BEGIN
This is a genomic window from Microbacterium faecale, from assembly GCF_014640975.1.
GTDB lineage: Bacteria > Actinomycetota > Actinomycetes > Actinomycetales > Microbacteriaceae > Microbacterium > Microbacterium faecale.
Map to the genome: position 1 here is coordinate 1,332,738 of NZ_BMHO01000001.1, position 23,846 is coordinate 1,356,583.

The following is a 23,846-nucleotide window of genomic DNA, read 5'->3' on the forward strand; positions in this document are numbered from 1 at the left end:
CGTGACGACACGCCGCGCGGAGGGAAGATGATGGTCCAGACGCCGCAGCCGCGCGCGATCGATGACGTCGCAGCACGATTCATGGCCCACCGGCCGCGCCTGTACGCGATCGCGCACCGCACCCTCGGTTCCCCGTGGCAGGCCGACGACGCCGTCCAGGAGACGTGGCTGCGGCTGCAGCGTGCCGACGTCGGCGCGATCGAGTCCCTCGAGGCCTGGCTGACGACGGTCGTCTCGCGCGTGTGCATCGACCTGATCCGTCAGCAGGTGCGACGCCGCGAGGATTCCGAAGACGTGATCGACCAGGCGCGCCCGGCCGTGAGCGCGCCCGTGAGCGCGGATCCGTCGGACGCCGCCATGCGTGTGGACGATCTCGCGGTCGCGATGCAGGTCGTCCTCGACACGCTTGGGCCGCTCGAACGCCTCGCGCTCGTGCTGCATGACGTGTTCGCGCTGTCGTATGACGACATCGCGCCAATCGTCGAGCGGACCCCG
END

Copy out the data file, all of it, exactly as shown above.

This is a genomic window from Microbacterium faecale, from assembly GCF_014640975.1.
GTDB lineage: Bacteria > Actinomycetota > Actinomycetes > Actinomycetales > Microbacteriaceae > Microbacterium > Microbacterium faecale.
Map to the genome: position 1 here is coordinate 1,332,738 of NZ_BMHO01000001.1, position 23,846 is coordinate 1,356,583.

The following is a 23,846-nucleotide window of genomic DNA, read 5'->3' on the forward strand; positions in this document are numbered from 1 at the left end:
CGTGACGACACGCCGCGCGGAGGGAAGATGATGGTCCAGACGCCGCAGCCGCGCGCGATCGATGACGTCGCAGCACGATTCATGGCCCACCGGCCGCGCCTGTACGCGATCGCGCACCGCACCCTCGGTTCCCCGTGGCAGGCCGACGACGCCGTCCAGGAGACGTGGCTGCGGCTGCAGCGTGCCGACGTCGGCGCGATCGAGTCCCTCGAGGCCTGGCTGACGACGGTCGTCTCGCGCGTGTGCATCGACCTGATCCGTCAGCAGGTGCGACGCCGCGAGGATTCCGAAGACGTGATCGACCAGGCGCGCCCGGCCGTGAGCGCGCCCGTGAGCGCGGATCCGTCGGACGCCGCCATGCGTGTGGACGATCTCGCGGTCGCGATGCAGGTCGTCCTCGACACGCTTGGGCCGCTCGAACGCCTCGCGCTCGTGCTGCATGACGTGTTCGCGCTGTCGTATGACGACATCGCGCCAATCGTCGAGCGGACCCCG